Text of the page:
Fewer teens are having babies, but those who do face some tough barriers

Teen birth rates in Calgary are slowly declining. But for many teen moms, raising a child is still a difficult path.

To help ease the transition from childhood to parenthood the Louise Dean Centre has implemented a three-year demonstration project. Students attending Louise Dean may be eligible to receive grants to help them manage their expenses while in school, said Holly Charles, director of operations for Catholic Family Service of Calgary.

The Louise Dean Centre is a high school for pregnant or parenting teens run by the Calgary Board of Education, Catholic Family Service and Alberta Health Services.

A steady decline

Shannon Russell, 22, found out she was pregnant at age 16.

She had dropped out of high school a year earlier to curb her drug addiction in rehab. Three months after she was clean she found out she was pregnant. On Feb. 14, 2008 she gave birth to her daughter Rylie.

A report published in the summer of 2011 by the United Way of Calgary and Area suggests that in 2007, Calgary’s teen birth rate was 12.8. Essentially this means that for every 1000 teens aged 15-19 in Calgary, about 13 of them will give birth to a child in their adolescence.

There has been a significant decrease in teen birth rates in Calgary over the past couple decades. Alberta Health Services published a compilation of data that shows this trend.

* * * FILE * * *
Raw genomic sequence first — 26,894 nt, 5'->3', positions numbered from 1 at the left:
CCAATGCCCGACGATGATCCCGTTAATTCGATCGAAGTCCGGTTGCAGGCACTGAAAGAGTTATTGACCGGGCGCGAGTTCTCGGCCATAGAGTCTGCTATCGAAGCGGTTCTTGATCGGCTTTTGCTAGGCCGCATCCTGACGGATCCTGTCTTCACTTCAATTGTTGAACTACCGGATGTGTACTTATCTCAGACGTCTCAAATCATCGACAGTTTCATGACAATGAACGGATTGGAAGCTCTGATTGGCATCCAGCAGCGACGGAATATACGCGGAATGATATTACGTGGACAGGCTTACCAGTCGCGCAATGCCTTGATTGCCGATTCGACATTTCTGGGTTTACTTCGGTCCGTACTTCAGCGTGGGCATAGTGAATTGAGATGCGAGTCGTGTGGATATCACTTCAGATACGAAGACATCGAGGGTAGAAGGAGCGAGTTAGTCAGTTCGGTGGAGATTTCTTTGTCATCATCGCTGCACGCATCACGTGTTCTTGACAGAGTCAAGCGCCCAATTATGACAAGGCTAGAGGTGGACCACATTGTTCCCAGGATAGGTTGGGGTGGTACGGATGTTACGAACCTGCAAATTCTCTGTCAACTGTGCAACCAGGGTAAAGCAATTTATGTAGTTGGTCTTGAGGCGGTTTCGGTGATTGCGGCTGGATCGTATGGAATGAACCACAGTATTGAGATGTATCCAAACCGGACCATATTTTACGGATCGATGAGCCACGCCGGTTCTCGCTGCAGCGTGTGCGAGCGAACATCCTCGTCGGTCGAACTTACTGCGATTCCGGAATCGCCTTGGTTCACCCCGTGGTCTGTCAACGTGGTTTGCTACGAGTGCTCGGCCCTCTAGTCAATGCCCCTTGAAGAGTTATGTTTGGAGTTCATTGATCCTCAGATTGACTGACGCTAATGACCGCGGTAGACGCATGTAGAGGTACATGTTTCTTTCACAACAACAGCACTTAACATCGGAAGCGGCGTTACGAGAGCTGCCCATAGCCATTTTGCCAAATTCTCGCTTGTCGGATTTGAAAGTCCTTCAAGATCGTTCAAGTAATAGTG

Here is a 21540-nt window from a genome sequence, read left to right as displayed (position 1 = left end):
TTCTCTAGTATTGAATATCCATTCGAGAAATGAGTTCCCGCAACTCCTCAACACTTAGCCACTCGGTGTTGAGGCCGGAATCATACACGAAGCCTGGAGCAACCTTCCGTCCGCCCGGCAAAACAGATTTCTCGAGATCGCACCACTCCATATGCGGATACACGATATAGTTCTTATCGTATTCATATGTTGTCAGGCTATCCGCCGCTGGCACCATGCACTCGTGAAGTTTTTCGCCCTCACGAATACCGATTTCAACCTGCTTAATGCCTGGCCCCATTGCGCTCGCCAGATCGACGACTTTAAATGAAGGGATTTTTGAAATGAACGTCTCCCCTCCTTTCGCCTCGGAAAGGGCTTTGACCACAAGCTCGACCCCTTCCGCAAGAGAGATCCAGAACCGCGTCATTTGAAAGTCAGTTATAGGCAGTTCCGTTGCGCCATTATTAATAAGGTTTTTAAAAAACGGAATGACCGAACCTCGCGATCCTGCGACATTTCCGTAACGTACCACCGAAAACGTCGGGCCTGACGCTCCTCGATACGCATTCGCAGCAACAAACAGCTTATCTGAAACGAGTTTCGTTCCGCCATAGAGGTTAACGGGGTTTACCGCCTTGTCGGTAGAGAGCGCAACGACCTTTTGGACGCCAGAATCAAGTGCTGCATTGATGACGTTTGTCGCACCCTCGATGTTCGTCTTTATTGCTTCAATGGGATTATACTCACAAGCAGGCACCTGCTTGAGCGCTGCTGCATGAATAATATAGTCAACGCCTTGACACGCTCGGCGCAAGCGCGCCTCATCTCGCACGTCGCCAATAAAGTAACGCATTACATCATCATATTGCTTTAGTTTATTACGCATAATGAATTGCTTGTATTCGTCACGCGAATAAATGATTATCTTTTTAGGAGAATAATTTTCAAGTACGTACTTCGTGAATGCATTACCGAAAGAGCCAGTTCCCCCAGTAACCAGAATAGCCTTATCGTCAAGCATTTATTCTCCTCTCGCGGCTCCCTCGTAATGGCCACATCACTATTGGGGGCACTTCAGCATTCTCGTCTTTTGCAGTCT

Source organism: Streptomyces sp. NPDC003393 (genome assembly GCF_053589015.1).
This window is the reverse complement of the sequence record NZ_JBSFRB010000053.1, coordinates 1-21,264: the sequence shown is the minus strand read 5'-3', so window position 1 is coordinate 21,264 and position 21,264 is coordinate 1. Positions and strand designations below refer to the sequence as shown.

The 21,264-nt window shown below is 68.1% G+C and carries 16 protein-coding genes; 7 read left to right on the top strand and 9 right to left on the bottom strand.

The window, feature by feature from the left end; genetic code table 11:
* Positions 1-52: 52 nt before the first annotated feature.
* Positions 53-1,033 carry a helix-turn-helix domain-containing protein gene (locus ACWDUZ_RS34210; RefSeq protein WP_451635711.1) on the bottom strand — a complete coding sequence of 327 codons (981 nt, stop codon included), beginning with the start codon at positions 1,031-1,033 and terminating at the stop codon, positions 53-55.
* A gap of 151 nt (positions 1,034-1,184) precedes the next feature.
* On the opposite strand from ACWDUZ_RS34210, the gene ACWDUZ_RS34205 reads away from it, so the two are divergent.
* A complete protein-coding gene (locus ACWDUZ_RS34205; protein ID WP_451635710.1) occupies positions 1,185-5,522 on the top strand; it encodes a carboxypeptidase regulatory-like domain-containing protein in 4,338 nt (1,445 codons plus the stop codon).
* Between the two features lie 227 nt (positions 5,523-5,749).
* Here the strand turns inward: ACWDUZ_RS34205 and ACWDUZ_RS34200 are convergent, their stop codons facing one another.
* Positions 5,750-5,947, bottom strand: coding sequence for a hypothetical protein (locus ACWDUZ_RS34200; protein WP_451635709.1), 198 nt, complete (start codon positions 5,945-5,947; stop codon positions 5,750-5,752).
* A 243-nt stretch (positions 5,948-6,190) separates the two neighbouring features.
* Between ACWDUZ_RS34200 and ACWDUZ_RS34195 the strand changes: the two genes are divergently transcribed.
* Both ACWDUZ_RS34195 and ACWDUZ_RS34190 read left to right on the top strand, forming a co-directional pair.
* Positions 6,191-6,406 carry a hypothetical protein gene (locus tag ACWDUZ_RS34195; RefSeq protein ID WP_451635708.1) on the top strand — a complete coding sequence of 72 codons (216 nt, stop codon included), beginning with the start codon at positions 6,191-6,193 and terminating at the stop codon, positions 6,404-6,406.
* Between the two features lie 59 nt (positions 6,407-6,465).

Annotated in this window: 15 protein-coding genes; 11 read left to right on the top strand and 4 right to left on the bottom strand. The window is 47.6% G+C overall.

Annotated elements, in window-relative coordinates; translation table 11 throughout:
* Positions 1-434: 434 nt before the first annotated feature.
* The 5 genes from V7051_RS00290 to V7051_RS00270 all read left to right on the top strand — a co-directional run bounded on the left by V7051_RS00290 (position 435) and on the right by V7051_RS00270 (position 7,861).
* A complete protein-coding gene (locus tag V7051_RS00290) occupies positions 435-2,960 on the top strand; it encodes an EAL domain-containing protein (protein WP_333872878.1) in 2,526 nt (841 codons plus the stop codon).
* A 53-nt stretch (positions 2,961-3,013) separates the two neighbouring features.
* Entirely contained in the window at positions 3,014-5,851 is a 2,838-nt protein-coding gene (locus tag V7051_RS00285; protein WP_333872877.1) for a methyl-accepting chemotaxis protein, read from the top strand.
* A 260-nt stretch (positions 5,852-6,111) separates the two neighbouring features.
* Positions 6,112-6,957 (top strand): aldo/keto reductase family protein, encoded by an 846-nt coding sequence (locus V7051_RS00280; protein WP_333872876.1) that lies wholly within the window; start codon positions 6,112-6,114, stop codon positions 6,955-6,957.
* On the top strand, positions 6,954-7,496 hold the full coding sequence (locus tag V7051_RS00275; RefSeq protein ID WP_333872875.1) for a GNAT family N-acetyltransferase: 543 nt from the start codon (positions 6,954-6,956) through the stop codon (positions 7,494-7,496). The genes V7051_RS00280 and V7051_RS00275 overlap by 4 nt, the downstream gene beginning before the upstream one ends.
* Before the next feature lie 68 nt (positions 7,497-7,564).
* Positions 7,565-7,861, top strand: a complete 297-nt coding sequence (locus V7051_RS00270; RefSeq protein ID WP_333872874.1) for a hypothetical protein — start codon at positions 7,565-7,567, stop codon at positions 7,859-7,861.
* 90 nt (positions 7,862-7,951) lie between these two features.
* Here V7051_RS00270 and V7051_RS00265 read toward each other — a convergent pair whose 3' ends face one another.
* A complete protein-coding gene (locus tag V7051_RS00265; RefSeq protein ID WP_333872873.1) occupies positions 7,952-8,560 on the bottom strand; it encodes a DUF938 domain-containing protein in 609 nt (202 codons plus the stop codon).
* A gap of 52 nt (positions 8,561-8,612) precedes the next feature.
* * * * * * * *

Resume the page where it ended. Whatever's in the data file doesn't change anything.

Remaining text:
• In 1997, the teen birth rate for Calgary was 19.1.
• In 2000, the teen birth rate for Calgary was 16.7.
• In 2004, the teen birth rate for Calgary was 11.1.
• In 2007, (most recent available data) the teen birth rate for Calgary was 12.8.
The decline in teen birth rates may be due to an increased awareness young people have about unplanned pregnancy and pregnancy prevention, said Deborah Bartlett, director of strategic outreach for United Way of Calgary and Area.

But for the teens who choose to raise a child, it is important that they have a strong support system, Charles said.

Russell sought support for her schooling and enrolled at the Louise Dean Centre while she was pregnant with Rylie. Charles said the Louise Dean Centre currently helps about 142 students who are returning, new, pregnant and parenting.

She said, “We really don’t want young women sitting at home with their babies at 17 or 18, and then deciding to go back to school because they ‘age out’.”

Charles said school is free for anyone under the age of 19 as of Sept. 1, and after that they have to look into the adult system. She said when teen moms take an extended parenting break they may not return to high school with sufficient time to graduate before they ‘age out.’

But getting to school is a problem for many teen moms.Amidst the decline in teen birth rates, Calgary teen moms are still finding it difficult to raise children at such a young age.

Photo courtesy of Roberto Pecino/ www.robertopecino.com

Transportation

When Russell was pregnant with her child she didn’t have her license and was forced to take Calgary Transit. She said bus drivers often wouldn’t stop to pick her up or they wouldn’t allow her on with her stroller.

“We were going to school with six week old babies in -30 degree weather, being left outside for two to three hours just trying to get to school and back,” she said.

Charles said she is aware that some young women wait for the bus for at least an hour, but because the moms aren’t grouped anywhere in the city, she is not able to implement a busing system.